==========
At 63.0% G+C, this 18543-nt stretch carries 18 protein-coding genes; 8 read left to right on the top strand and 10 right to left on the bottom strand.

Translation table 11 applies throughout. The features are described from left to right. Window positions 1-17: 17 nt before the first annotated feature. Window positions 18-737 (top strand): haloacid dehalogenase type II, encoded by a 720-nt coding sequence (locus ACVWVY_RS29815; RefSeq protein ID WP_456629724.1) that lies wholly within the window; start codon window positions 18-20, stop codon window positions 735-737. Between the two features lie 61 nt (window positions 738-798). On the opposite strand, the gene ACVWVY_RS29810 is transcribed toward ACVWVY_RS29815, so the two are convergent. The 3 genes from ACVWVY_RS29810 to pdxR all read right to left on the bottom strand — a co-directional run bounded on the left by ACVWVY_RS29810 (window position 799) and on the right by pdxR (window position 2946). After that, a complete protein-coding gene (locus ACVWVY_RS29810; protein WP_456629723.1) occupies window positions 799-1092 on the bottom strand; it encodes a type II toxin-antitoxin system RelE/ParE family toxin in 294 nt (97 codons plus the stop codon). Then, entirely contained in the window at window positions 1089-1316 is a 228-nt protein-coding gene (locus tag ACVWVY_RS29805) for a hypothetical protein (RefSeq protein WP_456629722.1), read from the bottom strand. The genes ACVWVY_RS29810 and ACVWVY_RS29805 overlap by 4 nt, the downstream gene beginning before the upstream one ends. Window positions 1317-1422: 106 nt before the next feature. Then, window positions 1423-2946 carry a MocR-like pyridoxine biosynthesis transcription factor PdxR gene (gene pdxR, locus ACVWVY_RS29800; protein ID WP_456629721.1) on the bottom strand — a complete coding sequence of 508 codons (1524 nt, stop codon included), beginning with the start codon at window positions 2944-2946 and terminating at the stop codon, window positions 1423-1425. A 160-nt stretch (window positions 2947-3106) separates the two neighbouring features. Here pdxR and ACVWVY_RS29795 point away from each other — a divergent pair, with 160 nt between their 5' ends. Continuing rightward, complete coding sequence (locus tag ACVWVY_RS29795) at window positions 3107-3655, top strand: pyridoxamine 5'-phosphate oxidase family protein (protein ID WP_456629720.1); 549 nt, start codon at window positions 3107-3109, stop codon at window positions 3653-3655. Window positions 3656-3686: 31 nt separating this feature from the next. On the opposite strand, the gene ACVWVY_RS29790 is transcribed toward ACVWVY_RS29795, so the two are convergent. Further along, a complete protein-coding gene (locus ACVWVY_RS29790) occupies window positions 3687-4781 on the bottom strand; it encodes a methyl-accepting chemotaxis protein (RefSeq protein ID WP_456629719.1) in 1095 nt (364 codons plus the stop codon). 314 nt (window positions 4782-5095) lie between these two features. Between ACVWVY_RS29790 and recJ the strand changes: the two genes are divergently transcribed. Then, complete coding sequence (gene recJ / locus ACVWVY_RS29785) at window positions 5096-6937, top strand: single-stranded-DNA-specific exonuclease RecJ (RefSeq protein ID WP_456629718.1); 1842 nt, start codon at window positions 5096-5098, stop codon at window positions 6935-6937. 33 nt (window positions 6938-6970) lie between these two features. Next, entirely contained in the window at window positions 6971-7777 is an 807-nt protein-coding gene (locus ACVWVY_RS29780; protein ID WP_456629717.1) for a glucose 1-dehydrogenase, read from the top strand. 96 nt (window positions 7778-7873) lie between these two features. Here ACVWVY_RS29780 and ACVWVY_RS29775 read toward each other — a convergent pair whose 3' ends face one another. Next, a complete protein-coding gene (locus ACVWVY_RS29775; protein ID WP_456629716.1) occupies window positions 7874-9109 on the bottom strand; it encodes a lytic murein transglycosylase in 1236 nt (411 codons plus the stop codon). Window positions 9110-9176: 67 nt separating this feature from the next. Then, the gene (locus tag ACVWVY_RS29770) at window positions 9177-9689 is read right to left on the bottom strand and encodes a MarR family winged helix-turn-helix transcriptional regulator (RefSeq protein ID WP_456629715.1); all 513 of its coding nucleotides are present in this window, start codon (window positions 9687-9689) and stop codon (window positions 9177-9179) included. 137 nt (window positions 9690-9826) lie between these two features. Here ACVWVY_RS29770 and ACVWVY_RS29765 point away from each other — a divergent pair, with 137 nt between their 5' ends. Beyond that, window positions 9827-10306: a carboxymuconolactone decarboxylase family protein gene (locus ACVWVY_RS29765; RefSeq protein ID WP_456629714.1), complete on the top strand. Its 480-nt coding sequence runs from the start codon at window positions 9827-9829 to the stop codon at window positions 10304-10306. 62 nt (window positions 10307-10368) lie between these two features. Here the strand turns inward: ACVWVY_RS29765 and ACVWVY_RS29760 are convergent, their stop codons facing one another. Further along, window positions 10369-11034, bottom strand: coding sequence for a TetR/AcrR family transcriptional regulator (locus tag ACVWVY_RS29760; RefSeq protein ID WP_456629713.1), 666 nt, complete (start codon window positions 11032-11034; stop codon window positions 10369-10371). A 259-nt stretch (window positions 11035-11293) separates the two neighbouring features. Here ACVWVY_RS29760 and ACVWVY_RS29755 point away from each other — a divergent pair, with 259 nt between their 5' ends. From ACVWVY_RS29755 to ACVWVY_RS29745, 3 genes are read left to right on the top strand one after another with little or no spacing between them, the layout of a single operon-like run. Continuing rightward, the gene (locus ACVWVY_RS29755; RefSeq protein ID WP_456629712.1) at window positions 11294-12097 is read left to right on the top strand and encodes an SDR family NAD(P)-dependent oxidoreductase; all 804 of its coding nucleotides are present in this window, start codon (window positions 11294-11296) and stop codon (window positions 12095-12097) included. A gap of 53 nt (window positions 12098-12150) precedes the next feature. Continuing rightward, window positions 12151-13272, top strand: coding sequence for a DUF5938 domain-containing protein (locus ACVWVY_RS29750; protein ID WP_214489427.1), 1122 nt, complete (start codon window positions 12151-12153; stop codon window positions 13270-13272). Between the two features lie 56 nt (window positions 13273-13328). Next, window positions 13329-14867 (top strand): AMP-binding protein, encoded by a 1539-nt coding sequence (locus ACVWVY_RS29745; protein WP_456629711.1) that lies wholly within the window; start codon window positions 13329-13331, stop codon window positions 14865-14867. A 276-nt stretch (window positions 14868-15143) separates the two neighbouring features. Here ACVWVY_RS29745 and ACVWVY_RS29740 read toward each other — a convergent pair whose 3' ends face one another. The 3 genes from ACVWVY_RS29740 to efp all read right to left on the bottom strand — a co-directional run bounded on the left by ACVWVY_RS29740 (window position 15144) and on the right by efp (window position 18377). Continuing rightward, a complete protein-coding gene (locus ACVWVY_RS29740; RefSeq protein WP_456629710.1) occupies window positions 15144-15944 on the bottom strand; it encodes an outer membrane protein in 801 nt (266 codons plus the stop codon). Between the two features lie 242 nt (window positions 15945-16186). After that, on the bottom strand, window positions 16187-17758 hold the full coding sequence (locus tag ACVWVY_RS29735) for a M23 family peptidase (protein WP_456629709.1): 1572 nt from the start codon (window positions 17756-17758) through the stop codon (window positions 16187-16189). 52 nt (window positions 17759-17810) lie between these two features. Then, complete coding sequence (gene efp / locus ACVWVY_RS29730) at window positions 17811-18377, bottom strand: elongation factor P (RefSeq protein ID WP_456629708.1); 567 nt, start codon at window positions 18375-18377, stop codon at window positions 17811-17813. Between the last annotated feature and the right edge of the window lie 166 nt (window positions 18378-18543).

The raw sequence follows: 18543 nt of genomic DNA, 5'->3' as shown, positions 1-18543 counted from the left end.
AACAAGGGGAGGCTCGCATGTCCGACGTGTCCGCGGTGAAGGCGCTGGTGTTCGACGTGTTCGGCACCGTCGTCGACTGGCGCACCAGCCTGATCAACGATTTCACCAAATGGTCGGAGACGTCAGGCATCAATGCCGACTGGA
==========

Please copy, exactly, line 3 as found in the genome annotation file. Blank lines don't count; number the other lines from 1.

The raw sequence follows: 18543 nt of genomic DNA, 5'->3' as shown, positions 1-18543 counted from the left end.